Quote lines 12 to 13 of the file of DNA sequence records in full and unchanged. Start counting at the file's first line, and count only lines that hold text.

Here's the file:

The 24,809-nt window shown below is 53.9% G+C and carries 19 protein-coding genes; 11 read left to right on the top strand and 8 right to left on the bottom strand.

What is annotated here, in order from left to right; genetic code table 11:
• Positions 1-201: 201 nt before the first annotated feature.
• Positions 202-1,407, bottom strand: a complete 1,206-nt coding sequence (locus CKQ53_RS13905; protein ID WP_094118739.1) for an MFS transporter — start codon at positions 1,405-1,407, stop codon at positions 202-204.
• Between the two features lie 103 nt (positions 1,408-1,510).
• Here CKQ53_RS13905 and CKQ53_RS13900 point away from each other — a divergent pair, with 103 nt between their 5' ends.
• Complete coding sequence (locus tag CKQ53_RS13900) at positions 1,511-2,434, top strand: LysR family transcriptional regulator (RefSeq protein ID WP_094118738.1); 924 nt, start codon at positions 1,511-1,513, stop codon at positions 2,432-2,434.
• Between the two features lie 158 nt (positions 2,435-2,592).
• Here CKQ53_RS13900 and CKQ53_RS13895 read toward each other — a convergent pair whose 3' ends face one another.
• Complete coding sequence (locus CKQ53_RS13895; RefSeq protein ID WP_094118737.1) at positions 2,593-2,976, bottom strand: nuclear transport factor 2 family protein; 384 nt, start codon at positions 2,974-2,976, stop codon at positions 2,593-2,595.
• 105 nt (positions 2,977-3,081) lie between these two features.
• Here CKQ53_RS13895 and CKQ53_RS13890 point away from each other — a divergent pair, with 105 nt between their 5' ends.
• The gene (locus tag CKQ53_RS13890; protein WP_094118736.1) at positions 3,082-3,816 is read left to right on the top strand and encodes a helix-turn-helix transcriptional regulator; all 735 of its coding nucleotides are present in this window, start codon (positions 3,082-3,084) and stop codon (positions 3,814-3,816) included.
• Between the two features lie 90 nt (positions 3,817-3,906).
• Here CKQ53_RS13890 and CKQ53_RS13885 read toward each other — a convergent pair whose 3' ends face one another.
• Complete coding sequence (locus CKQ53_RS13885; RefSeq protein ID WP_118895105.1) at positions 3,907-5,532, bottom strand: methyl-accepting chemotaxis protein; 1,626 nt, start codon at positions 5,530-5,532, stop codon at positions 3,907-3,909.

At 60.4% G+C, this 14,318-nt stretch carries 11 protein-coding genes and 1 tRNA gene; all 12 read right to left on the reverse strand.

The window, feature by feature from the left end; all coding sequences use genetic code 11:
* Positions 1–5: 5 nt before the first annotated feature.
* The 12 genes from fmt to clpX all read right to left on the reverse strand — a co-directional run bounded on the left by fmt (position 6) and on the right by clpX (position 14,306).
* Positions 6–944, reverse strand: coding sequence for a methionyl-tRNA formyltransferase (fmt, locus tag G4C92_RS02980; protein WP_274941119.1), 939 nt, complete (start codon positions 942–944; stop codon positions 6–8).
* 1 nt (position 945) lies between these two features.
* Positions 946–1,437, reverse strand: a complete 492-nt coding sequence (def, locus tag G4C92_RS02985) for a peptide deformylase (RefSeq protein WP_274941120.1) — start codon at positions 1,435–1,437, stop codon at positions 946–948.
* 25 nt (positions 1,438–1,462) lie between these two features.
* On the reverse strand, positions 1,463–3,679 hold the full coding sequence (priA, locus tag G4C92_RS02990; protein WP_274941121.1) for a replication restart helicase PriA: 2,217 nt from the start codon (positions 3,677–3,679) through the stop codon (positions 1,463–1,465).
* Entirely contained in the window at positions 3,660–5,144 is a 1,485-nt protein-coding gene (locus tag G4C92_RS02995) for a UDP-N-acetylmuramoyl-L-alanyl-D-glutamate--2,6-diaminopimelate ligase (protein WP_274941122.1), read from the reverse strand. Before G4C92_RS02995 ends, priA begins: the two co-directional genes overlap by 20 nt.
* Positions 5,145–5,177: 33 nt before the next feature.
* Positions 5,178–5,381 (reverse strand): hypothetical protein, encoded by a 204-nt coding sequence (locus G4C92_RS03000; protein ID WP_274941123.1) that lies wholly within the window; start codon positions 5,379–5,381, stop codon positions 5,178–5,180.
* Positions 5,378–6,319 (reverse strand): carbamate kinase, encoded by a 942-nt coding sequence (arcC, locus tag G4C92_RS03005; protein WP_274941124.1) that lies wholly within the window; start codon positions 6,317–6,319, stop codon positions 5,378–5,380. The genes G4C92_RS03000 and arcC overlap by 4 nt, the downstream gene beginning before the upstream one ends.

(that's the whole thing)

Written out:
• Here CKQ53_RS13895 and CKQ53_RS13890 point away from each other — a divergent pair, with 105 nt between their 5' ends.
• The gene (locus tag CKQ53_RS13890; protein WP_094118736.1) at positions 3,082-3,816 is read left to right on the top strand and encodes a helix-turn-helix transcriptional regulator; all 735 of its coding nucleotides are present in this window, start codon (positions 3,082-3,084) and stop codon (positions 3,814-3,816) included.